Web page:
Shermans Travel » Blog » Beach
These days, cost-conscious travelers have more options than ever. The question is no longer “Where will we go?” but “How cheap can we get there?” Rest assured, we’re here to tell you the answer: pretty cheap! As evidence, we’ve compiled a list of the ten most budget-friendly travel destinations to watch out for in 2014. These places show it’s totally possible to plan an unforgettable trip to a unique, accessible, and culturally interesting destination, and still feel like you’re getting a deal. Trying to fit all these fabulous trips into a single year? Well, that’s another question…
1. Singapore It’s telling that Singapore Airlines spent the better part of this fall introducing over two dozen brand new 777-300ER planes into its fleet. The national carrier, consistently recognized as one of the top airlines in the world, is simply catering to demand as more and more visitors flock to this verdant Southeast Asian hub. Scores of new hotels are opening all over the city – many of them artfully designed and, best of all, reasonably priced. But it’s not just affordable lodging that keep travelers coming back. The city’s treasure trove of cheap hawker centers (food stalls), diverse ethnic neighborhoods, and abundant green spaces (Gardens by the Bay, for one) show why it’s becoming one of the region’s most accessible, yet endlessly entertaining modern metropolises. (See also: Off The Beaten Path In Singapore)
Following some recent legislation, it’ll be at least seven years before developers are allowed to build a casino in New York City (though we’d happily wait another 50). Until then, New Yorkers craving the sounds of ringing slot machines and clacking poker chips will continue trekking to the same ocean-sprayed resort town they’ve been visiting since the early 1900s: Atlantic City.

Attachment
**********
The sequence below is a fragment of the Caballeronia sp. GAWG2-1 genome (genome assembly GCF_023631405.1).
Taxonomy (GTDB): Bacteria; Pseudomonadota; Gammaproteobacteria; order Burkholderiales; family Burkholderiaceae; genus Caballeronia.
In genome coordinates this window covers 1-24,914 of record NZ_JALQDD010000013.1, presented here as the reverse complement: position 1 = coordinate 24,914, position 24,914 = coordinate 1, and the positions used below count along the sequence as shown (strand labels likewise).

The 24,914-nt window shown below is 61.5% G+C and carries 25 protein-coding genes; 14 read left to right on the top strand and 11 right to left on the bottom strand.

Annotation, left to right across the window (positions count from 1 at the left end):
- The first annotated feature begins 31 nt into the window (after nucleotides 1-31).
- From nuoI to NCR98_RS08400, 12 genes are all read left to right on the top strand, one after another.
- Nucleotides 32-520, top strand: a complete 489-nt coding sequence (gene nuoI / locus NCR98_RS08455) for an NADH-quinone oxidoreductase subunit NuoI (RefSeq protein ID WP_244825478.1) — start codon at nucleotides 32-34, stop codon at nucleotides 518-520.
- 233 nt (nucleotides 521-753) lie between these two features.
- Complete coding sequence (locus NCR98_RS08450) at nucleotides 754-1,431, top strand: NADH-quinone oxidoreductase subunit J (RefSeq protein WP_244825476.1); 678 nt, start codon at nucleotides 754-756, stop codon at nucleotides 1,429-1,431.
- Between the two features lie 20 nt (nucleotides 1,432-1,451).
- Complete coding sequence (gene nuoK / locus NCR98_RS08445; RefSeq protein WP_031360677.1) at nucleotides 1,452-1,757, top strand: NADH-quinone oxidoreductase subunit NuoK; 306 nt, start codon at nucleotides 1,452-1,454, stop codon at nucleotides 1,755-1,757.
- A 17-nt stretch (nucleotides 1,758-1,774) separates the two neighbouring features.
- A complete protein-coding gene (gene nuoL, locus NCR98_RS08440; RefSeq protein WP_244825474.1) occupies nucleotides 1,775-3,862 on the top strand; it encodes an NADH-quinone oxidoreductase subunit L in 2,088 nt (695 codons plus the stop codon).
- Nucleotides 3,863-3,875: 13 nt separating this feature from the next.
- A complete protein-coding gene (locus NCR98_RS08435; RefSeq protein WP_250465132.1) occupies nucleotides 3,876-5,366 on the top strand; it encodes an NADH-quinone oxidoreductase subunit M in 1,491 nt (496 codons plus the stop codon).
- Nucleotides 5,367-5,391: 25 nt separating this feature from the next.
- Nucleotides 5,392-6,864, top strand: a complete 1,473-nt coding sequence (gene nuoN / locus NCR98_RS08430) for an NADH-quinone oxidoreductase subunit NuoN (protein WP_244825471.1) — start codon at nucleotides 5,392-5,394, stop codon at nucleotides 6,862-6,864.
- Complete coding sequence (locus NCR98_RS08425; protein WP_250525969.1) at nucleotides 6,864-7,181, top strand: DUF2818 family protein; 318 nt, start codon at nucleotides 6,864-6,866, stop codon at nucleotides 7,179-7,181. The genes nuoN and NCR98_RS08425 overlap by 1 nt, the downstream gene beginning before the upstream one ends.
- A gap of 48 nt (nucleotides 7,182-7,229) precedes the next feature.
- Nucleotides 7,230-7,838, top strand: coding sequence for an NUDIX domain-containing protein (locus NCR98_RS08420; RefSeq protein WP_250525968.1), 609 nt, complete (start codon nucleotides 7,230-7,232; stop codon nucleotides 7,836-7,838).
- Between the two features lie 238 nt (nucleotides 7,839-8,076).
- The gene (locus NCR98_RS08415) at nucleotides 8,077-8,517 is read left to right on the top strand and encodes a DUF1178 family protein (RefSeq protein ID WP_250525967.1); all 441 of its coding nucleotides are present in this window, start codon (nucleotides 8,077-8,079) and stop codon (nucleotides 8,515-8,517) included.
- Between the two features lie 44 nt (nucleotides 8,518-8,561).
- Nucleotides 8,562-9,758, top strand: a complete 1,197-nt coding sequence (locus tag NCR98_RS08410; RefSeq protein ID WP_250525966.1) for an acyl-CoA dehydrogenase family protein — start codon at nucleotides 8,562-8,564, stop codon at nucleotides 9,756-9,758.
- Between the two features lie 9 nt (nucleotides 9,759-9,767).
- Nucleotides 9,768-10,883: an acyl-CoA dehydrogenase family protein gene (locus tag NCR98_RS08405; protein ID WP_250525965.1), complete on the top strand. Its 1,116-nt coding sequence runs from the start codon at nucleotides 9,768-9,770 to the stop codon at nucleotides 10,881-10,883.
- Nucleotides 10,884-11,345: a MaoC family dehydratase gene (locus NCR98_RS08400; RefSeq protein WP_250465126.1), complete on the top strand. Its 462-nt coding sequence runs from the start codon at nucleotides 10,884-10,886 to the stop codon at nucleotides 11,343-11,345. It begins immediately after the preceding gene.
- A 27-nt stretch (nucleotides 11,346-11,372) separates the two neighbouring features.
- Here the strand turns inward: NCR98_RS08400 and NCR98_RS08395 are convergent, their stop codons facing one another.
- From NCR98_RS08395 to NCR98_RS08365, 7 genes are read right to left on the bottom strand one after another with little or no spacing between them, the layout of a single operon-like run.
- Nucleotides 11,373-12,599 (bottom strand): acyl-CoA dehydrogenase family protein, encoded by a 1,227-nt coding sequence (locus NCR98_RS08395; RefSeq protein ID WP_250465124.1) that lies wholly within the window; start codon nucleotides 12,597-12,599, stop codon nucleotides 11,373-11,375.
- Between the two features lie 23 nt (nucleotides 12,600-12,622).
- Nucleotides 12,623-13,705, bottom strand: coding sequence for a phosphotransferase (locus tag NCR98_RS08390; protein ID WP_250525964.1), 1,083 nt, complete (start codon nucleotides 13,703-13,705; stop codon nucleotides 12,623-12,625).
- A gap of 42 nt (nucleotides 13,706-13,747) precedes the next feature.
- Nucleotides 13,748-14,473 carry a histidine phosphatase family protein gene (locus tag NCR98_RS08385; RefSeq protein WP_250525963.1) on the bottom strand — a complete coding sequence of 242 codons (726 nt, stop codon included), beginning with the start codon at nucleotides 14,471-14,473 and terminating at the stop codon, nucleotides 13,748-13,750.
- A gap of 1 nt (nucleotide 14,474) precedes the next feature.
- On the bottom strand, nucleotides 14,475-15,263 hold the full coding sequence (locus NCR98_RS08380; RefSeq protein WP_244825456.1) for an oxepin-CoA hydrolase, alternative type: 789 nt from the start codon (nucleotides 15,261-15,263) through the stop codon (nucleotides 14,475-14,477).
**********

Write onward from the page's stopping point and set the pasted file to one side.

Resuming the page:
And why shouldn’t they? Situated just 130 miles south of Manhattan, Atlantic City is an easy day trip that’s both cheap and entertaining. Don’t believe us? Allow the facts to speak for themselves: Read more
It wasn’t long ago that the Arab Spring took hold of Tunisia. Now, the country is trying to put its unstable past behind it. With a 29 percent increase in visitors from the UK since 2012, Tunisia is looking forward the return of tourists to its beaches, classical ruins, and mosques. And while the country borders a region that’s still isn’t recommended for leisure travelers — it shares an eastern border with Libya and a western border with Algeria — Tunisia itself is safe for ambitious and seasoned travelers (more on that below).
Aside from the political state of its neighbors, there are lots reasons to make the journey to this part of North Africa: incredible white sand beaches along the Mediterranean, a rich Berber culture, and plenty of budget options. Now that the country is trying to lure visitors back to its hotels and resorts, here’s how to see the best of Tunisia… Read more
Of the six reasons we recently gave for Melbourne being voted the “most livable city in the world,” public transportation ranked number four. Meanwhile, eight thousand miles across the Pacific Ocean, sprawling Los Angeles isn’t about to win any awards for its still-in-progress Metro system and tangled network of unreliable bus routes.
No surprise, then, that LA has become known as a “car city” — almost every destination on your itinerary is usually best reached by car.
But there is a movement, albeit a small one, to change all that: Car Free LA is a day-long event taking place this Sunday, as part of a worldwide initiative celebrating alternative transportation modes. And for anyone who happens to be visiting the city this weekend, the centerpiece of LA’s campaign will be a public walking (and Metro) tour from Beverly Hills to Santa Monica, and back (for those not in town, you can follow all the fun on Instagram and Twitter by using the hashtag “carfreeLA”). Read more
Here we are in September, and though certain parts of Europe tend to cool down faster than others (Vienna is already in the low 60s, while Sicily is keeping things at a balmy 75 degrees) summer season has for the most part come and gone. But don’t let that end your fun – or derail a possible vacation. Between now and Thanksgiving, there’s a special window of opportunity for savvy travelers known as shoulder season.